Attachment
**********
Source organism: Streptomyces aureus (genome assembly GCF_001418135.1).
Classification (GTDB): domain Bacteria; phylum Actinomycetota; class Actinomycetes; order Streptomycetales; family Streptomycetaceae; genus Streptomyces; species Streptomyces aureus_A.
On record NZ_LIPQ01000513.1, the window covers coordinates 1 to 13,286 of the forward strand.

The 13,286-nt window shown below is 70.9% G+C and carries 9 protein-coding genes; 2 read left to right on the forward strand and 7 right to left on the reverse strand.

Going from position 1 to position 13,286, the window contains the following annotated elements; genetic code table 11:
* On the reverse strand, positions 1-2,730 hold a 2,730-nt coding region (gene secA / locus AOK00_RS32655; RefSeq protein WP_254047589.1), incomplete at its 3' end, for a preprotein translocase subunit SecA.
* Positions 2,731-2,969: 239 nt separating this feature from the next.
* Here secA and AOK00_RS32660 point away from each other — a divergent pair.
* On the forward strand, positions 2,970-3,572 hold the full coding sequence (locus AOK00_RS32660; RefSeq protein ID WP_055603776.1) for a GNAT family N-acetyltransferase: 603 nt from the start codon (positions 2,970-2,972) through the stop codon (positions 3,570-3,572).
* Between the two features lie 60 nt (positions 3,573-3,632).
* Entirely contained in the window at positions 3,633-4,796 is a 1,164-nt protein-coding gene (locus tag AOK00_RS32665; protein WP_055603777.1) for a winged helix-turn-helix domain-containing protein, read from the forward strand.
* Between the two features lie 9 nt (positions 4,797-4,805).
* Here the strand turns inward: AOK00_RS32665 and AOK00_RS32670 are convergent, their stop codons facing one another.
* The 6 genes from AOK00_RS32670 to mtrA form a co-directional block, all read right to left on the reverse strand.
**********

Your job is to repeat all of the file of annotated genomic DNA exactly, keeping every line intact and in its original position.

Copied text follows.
Source organism: Streptomyces aureus (genome assembly GCF_001418135.1).
Classification (GTDB): domain Bacteria; phylum Actinomycetota; class Actinomycetes; order Streptomycetales; family Streptomycetaceae; genus Streptomyces; species Streptomyces aureus_A.
On record NZ_LIPQ01000513.1, the window covers coordinates 1 to 13,286 of the forward strand.

The 13,286-nt window shown below is 70.9% G+C and carries 9 protein-coding genes; 2 read left to right on the forward strand and 7 right to left on the reverse strand.

Going from position 1 to position 13,286, the window contains the following annotated elements; genetic code table 11:
* On the reverse strand, positions 1-2,730 hold a 2,730-nt coding region (gene secA / locus AOK00_RS32655; RefSeq protein WP_254047589.1), incomplete at its 3' end, for a preprotein translocase subunit SecA.
* Positions 2,731-2,969: 239 nt separating this feature from the next.
* Here secA and AOK00_RS32660 point away from each other — a divergent pair.
* On the forward strand, positions 2,970-3,572 hold the full coding sequence (locus AOK00_RS32660; RefSeq protein ID WP_055603776.1) for a GNAT family N-acetyltransferase: 603 nt from the start codon (positions 2,970-2,972) through the stop codon (positions 3,570-3,572).
* Between the two features lie 60 nt (positions 3,573-3,632).
* Entirely contained in the window at positions 3,633-4,796 is a 1,164-nt protein-coding gene (locus tag AOK00_RS32665; protein WP_055603777.1) for a winged helix-turn-helix domain-containing protein, read from the forward strand.
* Between the two features lie 9 nt (positions 4,797-4,805).
* Here the strand turns inward: AOK00_RS32665 and AOK00_RS32670 are convergent, their stop codons facing one another.
* The 6 genes from AOK00_RS32670 to mtrA form a co-directional block, all read right to left on the reverse strand.